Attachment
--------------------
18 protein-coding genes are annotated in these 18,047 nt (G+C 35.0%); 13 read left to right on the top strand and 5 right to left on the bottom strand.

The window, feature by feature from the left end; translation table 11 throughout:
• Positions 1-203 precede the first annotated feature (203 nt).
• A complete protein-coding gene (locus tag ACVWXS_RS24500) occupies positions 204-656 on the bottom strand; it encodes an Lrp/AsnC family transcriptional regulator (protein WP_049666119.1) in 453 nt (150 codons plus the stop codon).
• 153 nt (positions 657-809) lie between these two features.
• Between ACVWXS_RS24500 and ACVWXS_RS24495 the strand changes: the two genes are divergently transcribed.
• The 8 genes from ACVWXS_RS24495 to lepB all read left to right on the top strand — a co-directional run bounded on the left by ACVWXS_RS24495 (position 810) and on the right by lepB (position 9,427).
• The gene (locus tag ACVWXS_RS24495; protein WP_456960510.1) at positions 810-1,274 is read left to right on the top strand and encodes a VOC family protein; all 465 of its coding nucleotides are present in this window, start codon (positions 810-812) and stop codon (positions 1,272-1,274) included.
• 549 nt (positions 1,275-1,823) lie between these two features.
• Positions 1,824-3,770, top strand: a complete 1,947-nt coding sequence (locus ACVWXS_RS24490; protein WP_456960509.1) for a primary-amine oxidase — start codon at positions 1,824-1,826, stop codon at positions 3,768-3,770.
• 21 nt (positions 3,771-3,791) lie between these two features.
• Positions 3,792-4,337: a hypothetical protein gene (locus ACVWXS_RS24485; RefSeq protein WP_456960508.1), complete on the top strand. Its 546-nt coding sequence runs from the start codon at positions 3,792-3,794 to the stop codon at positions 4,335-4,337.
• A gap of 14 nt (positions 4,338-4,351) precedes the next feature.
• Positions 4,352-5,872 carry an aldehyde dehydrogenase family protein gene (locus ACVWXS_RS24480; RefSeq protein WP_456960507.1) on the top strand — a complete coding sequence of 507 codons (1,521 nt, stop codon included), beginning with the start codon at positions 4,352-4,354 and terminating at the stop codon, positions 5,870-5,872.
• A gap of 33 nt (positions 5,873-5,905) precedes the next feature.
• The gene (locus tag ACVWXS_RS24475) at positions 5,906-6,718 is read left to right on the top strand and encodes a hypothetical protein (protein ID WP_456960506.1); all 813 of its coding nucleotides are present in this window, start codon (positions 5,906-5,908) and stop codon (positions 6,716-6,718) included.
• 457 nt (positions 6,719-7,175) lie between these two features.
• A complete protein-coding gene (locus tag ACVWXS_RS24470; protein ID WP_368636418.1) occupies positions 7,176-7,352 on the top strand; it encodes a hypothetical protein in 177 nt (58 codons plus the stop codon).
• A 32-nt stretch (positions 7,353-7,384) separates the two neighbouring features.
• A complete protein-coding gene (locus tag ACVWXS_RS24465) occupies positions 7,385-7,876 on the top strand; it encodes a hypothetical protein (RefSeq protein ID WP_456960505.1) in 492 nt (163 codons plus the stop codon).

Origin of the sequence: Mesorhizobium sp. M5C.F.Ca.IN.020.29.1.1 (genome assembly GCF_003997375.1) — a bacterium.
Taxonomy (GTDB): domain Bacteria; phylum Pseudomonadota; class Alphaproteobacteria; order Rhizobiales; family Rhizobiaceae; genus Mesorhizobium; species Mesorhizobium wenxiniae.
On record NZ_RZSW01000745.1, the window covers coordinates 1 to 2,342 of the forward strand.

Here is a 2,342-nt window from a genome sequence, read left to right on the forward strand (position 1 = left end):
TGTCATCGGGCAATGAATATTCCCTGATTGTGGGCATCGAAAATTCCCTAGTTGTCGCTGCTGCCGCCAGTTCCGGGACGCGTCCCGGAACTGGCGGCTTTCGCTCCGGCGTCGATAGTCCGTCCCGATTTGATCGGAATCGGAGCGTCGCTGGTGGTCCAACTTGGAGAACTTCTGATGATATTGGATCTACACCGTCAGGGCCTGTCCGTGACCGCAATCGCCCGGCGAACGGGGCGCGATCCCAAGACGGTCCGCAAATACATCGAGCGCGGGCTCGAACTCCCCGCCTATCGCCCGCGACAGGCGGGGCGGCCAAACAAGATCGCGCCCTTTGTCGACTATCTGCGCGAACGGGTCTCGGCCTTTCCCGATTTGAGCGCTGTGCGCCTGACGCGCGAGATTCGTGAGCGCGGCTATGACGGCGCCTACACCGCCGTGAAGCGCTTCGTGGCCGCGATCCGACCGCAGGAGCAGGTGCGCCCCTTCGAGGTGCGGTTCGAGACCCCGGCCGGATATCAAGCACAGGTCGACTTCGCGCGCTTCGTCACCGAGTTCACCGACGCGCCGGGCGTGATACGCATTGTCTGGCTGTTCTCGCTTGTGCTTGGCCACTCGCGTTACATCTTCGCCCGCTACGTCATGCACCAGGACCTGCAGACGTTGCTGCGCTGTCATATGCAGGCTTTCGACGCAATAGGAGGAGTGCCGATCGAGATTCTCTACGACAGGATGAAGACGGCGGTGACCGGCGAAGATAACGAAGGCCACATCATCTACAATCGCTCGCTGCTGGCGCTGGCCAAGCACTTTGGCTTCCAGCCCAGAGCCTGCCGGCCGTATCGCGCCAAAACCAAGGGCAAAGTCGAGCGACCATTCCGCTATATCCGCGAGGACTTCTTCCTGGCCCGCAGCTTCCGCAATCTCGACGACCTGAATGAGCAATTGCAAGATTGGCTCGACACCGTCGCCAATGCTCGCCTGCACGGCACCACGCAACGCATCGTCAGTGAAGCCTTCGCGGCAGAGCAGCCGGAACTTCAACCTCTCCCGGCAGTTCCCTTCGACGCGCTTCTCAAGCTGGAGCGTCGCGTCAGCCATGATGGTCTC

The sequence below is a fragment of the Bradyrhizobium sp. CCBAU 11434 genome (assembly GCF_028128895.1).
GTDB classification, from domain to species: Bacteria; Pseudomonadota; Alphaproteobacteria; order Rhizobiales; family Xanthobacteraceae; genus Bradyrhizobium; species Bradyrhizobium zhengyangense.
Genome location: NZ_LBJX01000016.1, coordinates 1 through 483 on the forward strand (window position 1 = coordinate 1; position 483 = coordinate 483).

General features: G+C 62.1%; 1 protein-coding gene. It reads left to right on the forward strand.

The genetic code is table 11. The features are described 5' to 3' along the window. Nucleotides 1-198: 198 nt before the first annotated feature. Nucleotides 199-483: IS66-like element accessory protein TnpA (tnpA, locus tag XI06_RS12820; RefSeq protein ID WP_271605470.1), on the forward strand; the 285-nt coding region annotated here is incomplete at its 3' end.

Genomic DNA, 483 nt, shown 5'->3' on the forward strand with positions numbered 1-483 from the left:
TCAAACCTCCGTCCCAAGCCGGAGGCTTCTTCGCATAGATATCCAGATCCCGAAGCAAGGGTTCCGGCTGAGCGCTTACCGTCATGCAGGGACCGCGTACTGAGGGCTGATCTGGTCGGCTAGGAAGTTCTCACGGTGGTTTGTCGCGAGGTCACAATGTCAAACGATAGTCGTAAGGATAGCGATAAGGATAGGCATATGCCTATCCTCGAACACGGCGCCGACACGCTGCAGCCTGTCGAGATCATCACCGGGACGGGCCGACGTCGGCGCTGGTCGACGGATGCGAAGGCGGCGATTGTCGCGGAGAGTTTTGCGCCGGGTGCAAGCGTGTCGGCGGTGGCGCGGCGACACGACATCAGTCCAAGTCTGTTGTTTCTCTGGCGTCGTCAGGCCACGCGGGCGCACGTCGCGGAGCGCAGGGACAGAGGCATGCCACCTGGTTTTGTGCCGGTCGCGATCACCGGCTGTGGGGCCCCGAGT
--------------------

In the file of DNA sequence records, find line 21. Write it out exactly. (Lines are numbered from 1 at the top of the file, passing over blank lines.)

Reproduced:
Origin of the sequence: Mesorhizobium sp. M5C.F.Ca.IN.020.29.1.1 (genome assembly GCF_003997375.1) — a bacterium.